Wisconsin briefs: Fish farming growing
Farmers eligible for emergency loans
Parts of Manitowoc County were hit hard by a severe thunderstorm on July 8. The storm contained heavy rains, strong winds, and damaging hail.
As farmers, crop consultants, and others assess the damage to their crops, and UW-Extension Crops and Soils agent Scott Gunderson Syas it's important to take your time in assessing storm damage.
He stresses that it's important to be patient since it is difficult to determine dead tissue from live tissue immediately after a severe hail event. Waiting a few days is generally a good idea. If you have crop insurance, be sure to document the date of the event along with the stage of development of the crop.
Farmers in Manitowoc and surrounding counties are eligible for emergency loans (currently 3.75% interest) due to winterkill and spring injury (please read the attached Secretarial Disaster Designation).
If interested, the application process is open now and runs through February 28, 2018. Contact the Manitowoc FSA office at 920-683-5119.
Fish farming in Wisconsin growing after decade of stagnation
After a 10-year lull, Wisconsin's aquaculture industry is seeing growth with new farms raising fish destined for the dinner plate.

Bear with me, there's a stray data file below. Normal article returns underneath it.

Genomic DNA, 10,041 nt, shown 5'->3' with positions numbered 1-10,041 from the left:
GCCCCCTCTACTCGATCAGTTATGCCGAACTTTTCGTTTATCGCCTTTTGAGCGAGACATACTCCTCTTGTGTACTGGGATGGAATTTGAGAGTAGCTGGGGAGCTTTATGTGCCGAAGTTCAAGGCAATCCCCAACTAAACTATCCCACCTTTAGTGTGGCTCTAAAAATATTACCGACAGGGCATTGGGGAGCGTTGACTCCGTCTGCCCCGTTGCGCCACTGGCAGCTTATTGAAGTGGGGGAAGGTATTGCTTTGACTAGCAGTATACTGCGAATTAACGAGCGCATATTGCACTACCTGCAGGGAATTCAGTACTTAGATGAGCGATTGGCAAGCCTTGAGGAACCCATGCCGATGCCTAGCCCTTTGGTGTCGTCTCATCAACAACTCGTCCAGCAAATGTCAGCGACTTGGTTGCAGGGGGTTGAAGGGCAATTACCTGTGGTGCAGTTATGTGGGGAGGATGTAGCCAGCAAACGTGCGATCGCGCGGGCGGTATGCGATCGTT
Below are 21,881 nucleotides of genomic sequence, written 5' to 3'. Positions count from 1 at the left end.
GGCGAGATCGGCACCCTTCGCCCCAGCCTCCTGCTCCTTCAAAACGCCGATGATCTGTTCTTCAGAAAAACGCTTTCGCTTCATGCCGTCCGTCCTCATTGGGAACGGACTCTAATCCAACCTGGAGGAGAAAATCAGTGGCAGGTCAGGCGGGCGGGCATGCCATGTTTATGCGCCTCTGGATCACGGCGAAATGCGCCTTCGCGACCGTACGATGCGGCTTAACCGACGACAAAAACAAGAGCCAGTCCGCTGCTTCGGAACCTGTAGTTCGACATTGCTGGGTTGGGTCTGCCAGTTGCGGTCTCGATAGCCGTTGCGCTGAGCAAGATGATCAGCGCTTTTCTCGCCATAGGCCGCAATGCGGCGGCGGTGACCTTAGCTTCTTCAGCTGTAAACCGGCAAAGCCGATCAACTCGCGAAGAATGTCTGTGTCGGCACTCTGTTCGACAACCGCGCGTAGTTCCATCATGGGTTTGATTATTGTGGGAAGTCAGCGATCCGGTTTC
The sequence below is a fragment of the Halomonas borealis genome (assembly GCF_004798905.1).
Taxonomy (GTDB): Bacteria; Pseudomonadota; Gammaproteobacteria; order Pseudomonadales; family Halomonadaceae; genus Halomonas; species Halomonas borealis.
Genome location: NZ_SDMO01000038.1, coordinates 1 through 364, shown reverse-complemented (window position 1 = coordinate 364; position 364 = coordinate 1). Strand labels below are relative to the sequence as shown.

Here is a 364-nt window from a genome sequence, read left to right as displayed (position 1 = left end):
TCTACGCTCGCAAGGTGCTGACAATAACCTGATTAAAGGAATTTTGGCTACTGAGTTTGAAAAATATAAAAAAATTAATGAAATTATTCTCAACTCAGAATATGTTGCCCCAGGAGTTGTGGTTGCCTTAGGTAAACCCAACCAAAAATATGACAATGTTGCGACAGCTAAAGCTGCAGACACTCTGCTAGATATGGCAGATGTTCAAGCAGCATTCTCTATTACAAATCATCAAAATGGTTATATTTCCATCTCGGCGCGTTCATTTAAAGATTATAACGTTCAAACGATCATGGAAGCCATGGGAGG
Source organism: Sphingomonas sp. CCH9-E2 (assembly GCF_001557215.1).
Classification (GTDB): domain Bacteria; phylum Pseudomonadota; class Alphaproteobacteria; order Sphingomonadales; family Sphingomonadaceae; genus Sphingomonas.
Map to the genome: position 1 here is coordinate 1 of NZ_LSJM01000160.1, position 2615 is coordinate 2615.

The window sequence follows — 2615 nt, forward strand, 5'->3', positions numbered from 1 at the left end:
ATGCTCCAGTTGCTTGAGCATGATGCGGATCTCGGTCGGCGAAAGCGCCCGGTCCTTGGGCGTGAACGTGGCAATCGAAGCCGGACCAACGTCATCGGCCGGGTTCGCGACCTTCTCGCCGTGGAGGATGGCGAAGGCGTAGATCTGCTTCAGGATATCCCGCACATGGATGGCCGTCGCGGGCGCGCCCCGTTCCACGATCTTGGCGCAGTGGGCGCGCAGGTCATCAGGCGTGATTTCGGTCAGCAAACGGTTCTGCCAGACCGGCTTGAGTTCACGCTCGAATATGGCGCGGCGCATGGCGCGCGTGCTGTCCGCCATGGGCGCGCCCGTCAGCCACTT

Chris Hartleb is a University of Wisconsin-Stevens Point biology professor who's tracked the state's aquaculture industry. He told Wisconsin Public Radio that there's been a resurgence in the past three years with new businesses, often run by a younger generation, opening up.
Fish farming in the state has traditionally centered on raising bait and sport fish for anglers, but new aquaculture businesses are moving the focus back to fish meant to be eaten.
Superior Fresh, a fish farm and aquaponics greenhouse, utilizes computers to control things like water temperature and lighting. The indoor facility and technology is expected to allow the farm to grow fish faster.
Republican Sen. Tom Tiffany of Hazelhurst sponsored a bill in 2016 easing regulations for the state's aquaculture industry in an effort to spur the growth of more fish farming and aquaponics facilities.
"What we did was we wanted to streamline some of the regulatory functions, not change any environmental standards, but just streamline the process and really give greater opportunity for people in the aquaculture industry because there's no reason we don't have a more robust, growing aquaculture industry," Tiffany said.
Jurcek to represent WI on advisory council
Jessica Jurcek of Jefferson has been elected to serve on National Farmers Union’s National Youth Advisory Council. Jurcek is one of six council members elected by campers during the 81st annual NFU All-States Leadership Camp June 25-29 in Bailey, Colorado.
Farmers Union youth members from across the country gathered last week at the NFU Education Center, nestled among the peaks of the Rockies, for the All-States Camp, which encourages youth to explore their leadership potential, discuss issues important to their generation and identify ways to effect positive change in their communities.